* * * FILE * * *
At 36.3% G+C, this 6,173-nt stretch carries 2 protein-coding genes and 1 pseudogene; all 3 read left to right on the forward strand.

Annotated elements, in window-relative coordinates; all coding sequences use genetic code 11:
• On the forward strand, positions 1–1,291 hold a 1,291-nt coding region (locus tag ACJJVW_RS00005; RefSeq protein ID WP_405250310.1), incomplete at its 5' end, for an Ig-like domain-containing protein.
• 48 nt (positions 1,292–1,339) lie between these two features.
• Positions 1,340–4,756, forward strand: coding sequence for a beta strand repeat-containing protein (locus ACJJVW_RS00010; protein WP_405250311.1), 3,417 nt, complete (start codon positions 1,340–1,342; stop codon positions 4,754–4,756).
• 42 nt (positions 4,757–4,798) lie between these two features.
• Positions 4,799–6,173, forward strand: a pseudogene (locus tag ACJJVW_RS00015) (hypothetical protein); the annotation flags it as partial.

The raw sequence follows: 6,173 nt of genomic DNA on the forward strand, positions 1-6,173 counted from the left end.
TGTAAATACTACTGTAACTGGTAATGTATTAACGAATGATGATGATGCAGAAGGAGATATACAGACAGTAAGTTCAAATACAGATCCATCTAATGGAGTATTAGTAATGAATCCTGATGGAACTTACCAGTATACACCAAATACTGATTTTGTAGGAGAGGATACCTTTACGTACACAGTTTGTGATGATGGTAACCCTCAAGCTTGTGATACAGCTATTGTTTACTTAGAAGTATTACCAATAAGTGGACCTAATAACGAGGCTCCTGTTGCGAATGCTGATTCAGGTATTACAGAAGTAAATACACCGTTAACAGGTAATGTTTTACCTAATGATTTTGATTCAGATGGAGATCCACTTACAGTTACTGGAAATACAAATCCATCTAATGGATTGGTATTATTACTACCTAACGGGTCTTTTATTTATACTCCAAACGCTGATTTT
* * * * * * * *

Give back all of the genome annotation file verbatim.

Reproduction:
At 36.3% G+C, this 6,173-nt stretch carries 2 protein-coding genes and 1 pseudogene; all 3 read left to right on the forward strand.

Annotated elements, in window-relative coordinates; all coding sequences use genetic code 11:
• On the forward strand, positions 1–1,291 hold a 1,291-nt coding region (locus tag ACJJVW_RS00005; RefSeq protein ID WP_405250310.1), incomplete at its 5' end, for an Ig-like domain-containing protein.
• 48 nt (positions 1,292–1,339) lie between these two features.
• Positions 1,340–4,756, forward strand: coding sequence for a beta strand repeat-containing protein (locus ACJJVW_RS00010; protein WP_405250311.1), 3,417 nt, complete (start codon positions 1,340–1,342; stop codon positions 4,754–4,756).
• 42 nt (positions 4,757–4,798) lie between these two features.
• Positions 4,799–6,173, forward strand: a pseudogene (locus tag ACJJVW_RS00015) (hypothetical protein); the annotation flags it as partial.

The raw sequence follows: 6,173 nt of genomic DNA on the forward strand, positions 1-6,173 counted from the left end.
TGTAAATACTACTGTAACTGGTAATGTATTAACGAATGATGATGATGCAGAAGGAGATATACAGACAGTAAGTTCAAATACAGATCCATCTAATGGAGTATTAGTAATGAATCCTGATGGAACTTACCAGTATACACCAAATACTGATTTTGTAGGAGAGGATACCTTTACGTACACAGTTTGTGATGATGGTAACCCTCAAGCTTGTGATACAGCTATTGTTTACTTAGAAGTATTACCAATAAGTGGACCTAATAACGAGGCTCCTGTTGCGAATGCTGATTCAGGTATTACAGAAGTAAATACACCGTTAACAGGTAATGTTTTACCTAATGATTTTGATTCAGATGGAGATCCACTTACAGTTACTGGAAATACAAATCCATCTAATGGATTGGTATTATTACTACCTAACGGGTCTTTTATTTATACTCCAAACGCTGATTTT